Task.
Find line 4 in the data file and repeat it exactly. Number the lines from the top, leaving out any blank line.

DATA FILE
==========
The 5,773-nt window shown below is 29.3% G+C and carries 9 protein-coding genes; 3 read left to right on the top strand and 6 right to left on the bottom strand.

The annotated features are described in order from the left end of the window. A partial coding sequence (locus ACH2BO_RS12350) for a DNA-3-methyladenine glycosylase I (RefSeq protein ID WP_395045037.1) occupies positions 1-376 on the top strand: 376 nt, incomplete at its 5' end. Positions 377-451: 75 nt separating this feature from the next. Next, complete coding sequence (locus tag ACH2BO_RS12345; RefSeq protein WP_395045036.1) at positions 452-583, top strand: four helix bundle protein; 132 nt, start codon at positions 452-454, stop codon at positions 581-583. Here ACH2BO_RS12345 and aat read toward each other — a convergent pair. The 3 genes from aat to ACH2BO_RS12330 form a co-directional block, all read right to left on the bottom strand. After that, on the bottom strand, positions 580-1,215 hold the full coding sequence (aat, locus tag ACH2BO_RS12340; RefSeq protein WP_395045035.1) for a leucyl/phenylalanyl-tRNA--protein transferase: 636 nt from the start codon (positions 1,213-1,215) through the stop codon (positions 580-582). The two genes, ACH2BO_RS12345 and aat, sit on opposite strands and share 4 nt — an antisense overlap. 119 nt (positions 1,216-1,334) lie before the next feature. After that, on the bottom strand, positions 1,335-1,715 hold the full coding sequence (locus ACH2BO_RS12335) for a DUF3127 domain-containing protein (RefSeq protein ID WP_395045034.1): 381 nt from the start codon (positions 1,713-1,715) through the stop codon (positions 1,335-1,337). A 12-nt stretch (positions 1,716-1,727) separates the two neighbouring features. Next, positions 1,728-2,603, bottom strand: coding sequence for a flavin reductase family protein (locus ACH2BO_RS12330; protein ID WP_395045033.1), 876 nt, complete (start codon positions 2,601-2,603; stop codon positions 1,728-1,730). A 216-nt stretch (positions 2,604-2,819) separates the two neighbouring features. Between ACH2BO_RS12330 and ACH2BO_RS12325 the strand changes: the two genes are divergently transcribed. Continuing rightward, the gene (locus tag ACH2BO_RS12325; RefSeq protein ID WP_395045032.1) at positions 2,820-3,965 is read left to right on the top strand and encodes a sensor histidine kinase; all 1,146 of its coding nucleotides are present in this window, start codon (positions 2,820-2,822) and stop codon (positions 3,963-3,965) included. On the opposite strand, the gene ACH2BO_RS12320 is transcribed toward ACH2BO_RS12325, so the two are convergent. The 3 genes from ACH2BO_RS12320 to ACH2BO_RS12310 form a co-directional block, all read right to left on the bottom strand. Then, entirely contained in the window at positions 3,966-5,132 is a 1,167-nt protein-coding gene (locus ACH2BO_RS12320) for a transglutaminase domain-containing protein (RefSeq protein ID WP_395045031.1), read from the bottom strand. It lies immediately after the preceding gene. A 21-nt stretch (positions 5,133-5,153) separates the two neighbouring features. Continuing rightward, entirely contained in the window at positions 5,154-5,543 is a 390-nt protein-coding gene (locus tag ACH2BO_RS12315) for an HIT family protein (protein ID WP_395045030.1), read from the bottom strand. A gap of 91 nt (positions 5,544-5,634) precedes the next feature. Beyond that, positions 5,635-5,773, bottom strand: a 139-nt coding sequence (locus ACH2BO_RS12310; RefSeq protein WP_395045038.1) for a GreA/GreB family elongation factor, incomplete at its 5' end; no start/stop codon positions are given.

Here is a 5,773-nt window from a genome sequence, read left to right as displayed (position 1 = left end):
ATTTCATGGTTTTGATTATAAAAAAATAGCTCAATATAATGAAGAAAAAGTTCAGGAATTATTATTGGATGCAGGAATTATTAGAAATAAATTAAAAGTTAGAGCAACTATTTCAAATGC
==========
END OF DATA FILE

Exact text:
ATTTCATGGTTTTGATTATAAAAAAATAGCTCAATATAATGAAGAAAAAGTTCAGGAATTATTATTGGATGCAGGAATTATTAGAAATAAATTAAAAGTTAGAGCAACTATTTCAAATGC